The investigation was conducted by the U.S. Postal Service Office of Inspector General. Assistant United States Attorney Laura Weiss prosecuted the case.
- Written by Culbertson Searchlight
Culbertson High School seniors visit the Nemont headquarters in Scobey for Nemont Career Day. (Submitted photo)
Culbertson High School seniors visited the Nemont headquarters in Scobey for Nemont Career Day, Wednesday, Jan. 28, along with teachers Courtney Hagadone and Mary Machart.
Students were afforded the opportunity to experience not only a professional interview at Nemont, but to also learn more about their local telephone cooperative.
Prior to attending, each senior was asked to review the many job descriptions offered at Nemont. This alone was an eye opener to all of the career positions available. Once chosen, they were to create a resume and a cover letter tailored to that specific position and to the department head and send them off to be reviewed.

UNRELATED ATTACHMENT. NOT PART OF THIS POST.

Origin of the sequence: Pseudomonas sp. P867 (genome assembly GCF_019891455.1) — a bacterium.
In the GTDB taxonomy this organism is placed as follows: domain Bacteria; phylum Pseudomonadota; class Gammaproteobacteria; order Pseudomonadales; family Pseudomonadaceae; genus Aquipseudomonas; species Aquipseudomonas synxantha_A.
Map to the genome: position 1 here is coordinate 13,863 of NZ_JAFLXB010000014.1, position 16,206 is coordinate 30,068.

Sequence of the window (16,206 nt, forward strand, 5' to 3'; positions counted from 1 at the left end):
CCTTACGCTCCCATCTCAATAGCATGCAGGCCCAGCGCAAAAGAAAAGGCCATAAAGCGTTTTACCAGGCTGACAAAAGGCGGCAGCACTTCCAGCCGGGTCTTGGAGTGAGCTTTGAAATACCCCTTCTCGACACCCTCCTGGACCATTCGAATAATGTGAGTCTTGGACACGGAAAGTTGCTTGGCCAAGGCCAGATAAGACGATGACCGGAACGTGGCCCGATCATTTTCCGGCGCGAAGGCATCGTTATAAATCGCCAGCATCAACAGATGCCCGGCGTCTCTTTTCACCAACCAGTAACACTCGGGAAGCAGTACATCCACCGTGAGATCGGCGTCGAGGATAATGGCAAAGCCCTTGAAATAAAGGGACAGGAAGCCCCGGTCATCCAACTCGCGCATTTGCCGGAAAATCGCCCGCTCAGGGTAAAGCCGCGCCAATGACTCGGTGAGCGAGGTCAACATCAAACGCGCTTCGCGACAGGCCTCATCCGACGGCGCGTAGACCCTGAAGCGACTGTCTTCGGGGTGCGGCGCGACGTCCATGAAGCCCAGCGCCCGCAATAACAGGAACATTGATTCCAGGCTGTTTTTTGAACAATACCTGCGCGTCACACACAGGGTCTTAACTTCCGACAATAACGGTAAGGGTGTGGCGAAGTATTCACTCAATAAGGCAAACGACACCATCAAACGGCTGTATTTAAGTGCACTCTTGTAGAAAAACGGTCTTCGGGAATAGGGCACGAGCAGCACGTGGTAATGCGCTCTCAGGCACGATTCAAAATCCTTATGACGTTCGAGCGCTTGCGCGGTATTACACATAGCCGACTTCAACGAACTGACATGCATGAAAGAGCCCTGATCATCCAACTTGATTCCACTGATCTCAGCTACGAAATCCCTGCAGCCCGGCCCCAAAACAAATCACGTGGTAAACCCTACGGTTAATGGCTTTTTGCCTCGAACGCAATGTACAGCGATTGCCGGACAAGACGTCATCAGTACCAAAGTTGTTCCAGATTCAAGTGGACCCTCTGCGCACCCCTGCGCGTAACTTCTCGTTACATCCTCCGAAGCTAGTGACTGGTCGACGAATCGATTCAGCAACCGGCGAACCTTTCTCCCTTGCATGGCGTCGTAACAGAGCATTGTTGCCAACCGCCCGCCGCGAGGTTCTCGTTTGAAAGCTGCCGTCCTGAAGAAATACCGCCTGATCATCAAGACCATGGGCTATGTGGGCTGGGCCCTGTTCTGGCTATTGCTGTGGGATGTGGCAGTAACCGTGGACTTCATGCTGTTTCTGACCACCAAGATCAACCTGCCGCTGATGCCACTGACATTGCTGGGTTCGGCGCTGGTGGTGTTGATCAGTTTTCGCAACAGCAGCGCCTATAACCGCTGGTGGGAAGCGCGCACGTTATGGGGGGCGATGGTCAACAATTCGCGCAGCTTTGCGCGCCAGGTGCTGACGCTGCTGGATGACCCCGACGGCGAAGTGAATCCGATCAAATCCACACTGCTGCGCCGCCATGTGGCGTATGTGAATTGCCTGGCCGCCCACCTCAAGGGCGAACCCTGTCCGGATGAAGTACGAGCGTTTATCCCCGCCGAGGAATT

Upon arrival, students were greeted and taken to the large board room to prepare them for the day. Dionne Nieskens and Ashley Stentoft introduced various employees who provided great insight into Nemont as well as a new view on a variety of the jobs.
Divided into two groups, the students either went off to tour headquarters or were greeted by the respective department heads who would conduct the interview. As adults, we can all recall that first interview, the interview that we nailed or the interview that went south from the very beginning.
By offering this experience, the students are treated as an adult applying for the job and yet encouraged and given pointers along the way giving them a great sense of accomplishment upon completion.